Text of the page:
Five Reasons Why the Time is Now to Launch a Startup

Ask a 4th year business class “how many of you want to be entrepreneurs?” and about half the class will raise their hands. Follow up with the question of when and the answers begin to scatter.

“In 5 years”

“In 10 years”

“Once I get some industry experience”

“When the time is right”

 Let me tell you, the time is right, right now. As a recent graduate, I can tell you there’s no faster way to prepare yourself for entrepreneurship than jumping in.

Here’s five reasons why:

  1. The most friends you’ll ever have
    When I was growing up, my dad always used to say “make a friend a day”. It’s a nice thought, but as you get older making friends gets harder, and keeping in touch does as well. Take advantage of your current young, energetic network of friends to super-charge your entrepreneurial endeavours. It’ll only be so many years before they stop liking every one of your Facebook posts, retweeting your business updates on command and gushing about their entrepreneurial friend who said “I’ll pass” to top recruiters.

  1. Everyone loves helping young people
    The act of helping young business minds gives a sense of pride; most business leaders will accept the request for help with open arms. Opening yourself up to input from others will allow you to weigh decisions more clearly and avoid common mistakes. While advice will sometimes (…most of the time) be conflicting, it is still a crucial step towards landing on a well calculated response to your most difficult challenges. Plus, help doesn’t come solely in the form of advice. As a young entrepreneur you’ll find yourself getting other perks such as affordable office space and legal counsel.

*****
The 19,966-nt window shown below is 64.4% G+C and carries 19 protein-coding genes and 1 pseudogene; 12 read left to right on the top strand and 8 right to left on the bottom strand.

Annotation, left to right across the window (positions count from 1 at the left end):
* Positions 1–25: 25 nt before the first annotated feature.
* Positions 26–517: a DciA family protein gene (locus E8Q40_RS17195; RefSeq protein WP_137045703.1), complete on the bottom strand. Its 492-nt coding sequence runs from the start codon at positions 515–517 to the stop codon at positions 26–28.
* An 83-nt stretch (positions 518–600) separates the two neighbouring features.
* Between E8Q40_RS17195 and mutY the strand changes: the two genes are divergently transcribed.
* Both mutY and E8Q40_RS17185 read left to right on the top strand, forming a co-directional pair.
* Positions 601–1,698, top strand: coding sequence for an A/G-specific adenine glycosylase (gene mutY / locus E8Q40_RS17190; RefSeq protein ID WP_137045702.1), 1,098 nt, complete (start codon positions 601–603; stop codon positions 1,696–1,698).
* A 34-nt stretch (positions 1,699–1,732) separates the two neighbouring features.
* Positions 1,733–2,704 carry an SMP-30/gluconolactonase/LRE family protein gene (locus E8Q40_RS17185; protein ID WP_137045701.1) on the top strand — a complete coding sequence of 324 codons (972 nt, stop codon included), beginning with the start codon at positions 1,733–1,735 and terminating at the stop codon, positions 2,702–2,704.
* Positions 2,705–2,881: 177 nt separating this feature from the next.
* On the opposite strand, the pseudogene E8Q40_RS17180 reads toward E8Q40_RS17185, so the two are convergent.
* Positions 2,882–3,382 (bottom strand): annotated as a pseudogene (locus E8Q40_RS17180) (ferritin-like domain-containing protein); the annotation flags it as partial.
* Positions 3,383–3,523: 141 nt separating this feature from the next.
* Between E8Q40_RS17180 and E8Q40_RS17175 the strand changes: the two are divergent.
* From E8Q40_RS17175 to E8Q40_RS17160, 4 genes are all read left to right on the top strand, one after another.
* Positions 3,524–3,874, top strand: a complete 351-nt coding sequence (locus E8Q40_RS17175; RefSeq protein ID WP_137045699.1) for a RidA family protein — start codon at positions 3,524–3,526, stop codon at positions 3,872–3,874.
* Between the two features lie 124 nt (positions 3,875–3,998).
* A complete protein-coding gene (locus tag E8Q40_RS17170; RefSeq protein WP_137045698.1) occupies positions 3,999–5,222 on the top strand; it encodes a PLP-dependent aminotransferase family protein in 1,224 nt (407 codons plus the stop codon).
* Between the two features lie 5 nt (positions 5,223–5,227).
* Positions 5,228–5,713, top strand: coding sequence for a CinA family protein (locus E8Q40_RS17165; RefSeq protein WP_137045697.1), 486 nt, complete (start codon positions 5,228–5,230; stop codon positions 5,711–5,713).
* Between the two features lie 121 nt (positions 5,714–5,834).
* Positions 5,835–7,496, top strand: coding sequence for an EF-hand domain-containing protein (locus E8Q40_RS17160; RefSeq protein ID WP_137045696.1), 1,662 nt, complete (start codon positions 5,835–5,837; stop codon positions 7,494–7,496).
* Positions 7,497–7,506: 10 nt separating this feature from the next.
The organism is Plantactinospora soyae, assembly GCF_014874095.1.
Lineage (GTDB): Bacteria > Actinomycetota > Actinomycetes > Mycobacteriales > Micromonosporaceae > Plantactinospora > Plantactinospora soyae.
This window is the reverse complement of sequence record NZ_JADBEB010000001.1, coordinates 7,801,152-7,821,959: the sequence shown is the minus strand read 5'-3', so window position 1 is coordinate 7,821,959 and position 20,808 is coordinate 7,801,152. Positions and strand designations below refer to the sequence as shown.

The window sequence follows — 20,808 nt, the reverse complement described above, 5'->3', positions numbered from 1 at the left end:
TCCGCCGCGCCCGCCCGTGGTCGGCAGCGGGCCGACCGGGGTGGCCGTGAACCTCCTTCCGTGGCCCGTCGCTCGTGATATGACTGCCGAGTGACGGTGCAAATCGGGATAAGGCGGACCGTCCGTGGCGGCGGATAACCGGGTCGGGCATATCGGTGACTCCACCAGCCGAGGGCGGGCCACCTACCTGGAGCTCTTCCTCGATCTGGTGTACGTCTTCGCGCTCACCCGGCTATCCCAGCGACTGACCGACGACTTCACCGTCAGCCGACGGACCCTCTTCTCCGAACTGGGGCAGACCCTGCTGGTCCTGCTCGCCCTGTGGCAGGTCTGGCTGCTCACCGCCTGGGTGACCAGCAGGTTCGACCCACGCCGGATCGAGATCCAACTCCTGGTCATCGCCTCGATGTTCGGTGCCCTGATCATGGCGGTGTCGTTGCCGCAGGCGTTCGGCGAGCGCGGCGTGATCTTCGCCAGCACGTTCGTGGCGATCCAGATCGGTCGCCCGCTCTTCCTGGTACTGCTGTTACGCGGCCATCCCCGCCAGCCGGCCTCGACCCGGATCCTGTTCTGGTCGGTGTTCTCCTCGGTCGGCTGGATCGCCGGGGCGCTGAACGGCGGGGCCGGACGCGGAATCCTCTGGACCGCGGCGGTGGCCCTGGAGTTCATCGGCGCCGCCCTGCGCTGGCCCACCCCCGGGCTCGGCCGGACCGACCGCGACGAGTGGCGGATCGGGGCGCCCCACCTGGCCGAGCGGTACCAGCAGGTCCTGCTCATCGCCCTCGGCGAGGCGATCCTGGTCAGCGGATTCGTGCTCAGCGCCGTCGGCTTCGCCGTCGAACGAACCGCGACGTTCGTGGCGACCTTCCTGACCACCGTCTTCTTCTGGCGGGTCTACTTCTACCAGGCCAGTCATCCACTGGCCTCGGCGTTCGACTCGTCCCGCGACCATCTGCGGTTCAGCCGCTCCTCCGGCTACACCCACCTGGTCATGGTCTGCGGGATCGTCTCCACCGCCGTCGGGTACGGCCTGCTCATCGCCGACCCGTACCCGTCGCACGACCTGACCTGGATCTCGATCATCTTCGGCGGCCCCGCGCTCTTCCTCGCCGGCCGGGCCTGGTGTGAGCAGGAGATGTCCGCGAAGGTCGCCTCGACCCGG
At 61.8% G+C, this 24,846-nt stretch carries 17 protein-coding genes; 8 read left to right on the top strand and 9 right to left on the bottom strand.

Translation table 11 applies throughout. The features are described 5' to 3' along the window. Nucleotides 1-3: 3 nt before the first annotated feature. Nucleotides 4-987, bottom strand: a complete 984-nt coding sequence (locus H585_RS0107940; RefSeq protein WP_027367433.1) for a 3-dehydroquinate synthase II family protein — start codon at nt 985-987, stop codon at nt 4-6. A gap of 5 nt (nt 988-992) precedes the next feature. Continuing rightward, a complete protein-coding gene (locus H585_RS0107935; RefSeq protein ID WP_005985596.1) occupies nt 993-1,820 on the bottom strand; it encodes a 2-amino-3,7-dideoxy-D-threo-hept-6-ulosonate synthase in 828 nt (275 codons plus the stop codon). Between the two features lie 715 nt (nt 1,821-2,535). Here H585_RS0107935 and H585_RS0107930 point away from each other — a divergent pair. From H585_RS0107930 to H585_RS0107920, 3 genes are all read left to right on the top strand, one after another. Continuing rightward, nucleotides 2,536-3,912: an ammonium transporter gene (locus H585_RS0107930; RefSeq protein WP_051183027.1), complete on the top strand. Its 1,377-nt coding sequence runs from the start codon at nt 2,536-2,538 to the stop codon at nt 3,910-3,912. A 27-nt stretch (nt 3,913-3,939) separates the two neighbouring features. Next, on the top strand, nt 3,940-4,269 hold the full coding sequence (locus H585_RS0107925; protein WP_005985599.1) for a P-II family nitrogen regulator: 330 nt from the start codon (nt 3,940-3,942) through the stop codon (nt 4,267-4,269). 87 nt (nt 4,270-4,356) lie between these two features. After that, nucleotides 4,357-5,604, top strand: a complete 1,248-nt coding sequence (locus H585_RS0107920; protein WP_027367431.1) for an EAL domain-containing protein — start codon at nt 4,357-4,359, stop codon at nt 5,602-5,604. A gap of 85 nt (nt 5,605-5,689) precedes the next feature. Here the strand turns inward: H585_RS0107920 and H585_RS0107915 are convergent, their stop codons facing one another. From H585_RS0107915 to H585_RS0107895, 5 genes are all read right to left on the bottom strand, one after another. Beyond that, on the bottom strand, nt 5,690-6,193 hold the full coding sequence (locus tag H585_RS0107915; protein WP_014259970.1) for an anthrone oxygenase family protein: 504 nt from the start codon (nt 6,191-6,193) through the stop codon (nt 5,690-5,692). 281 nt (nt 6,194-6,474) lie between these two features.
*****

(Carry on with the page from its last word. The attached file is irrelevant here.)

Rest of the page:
2. You’re deadline driven
    The Creative Destruction Lab at Rotman observes that the greatest weakness of smart, passionate, and dedicated (but inexperienced) entrepreneurs is the allocation of their scarce resources. The scarcity of these resources such as time and capital makes it increasingly important to work with a deadline-driven mentality, always working towards business milestones and not letting your focus stray. Staying up all night to cram for an exam? Don’t lose that gusto, it will actually serve you well as an entrepreneur. Set milestones for yourself and do everything possible to hit them.

  1. No one expects you to know it all
    While asking for help is not always the easiest thing to do, it’s a heck of a lot easier to do when no one would ever expect you to know the answers. Questions like “I’ve never raised a seed round before, any advice?” or “How do I set up employee payroll” are answered with open arms when they come from a 22-year old entrepreneur. The more questions you ask, the faster you will learn and soon, you’ll be the one dishing out advice on how to get started.

  1. Financially uncommitted
    As a recent grad, you will be relatively financially free, student loans aside, which means you will be at a place in your life when you can afford to take a risk. Seem scary? Take that and multiply it by 10 when you have condo payments and a family to support. Entrepreneurship will always be a risk, so if it’s a path you’re passionate about, there is no better time to start learning then now. In addition to not having as many financial commitments, lots of recent grads also have the luxury of a security blanket in the form of friends and family. If you’re going to take a risk, there’s no better time to do so then when you can still get away with moving back in with your parents and living on a student budget.

Mallorie Brodie Co-Founded Bridgit, a mobile and web communication platform for the construction industry, while in her last year of school. She holds an Honours in Business Administration and a certificate in Entrepreneurship from the prestigious Richard Ivey School of Business, and was recently named one of Canada’s top 36 high impact individuals of 2013.


Mallorie Brodie

Mallorie Brodie is an alumna of Next 36 and the CEO and Co-Founder of Bridgit, a communication platform for construction teams, launched in March 2014. She holds an Honours in Business Administration from the Richard Ivey School of Business, and is currently an Advisory Board Member for the Creative Destruction Lab and the Ivey N.O.I.S.E. committee. In 2015, Bridgit won at Google Demo Day in San Francisco and in 2015 Mallorie and her co-founder Lauren Lake were jointly named Techvibes Entrepreneurs of the Year. Twitter: @malbrodie / @gobridgit

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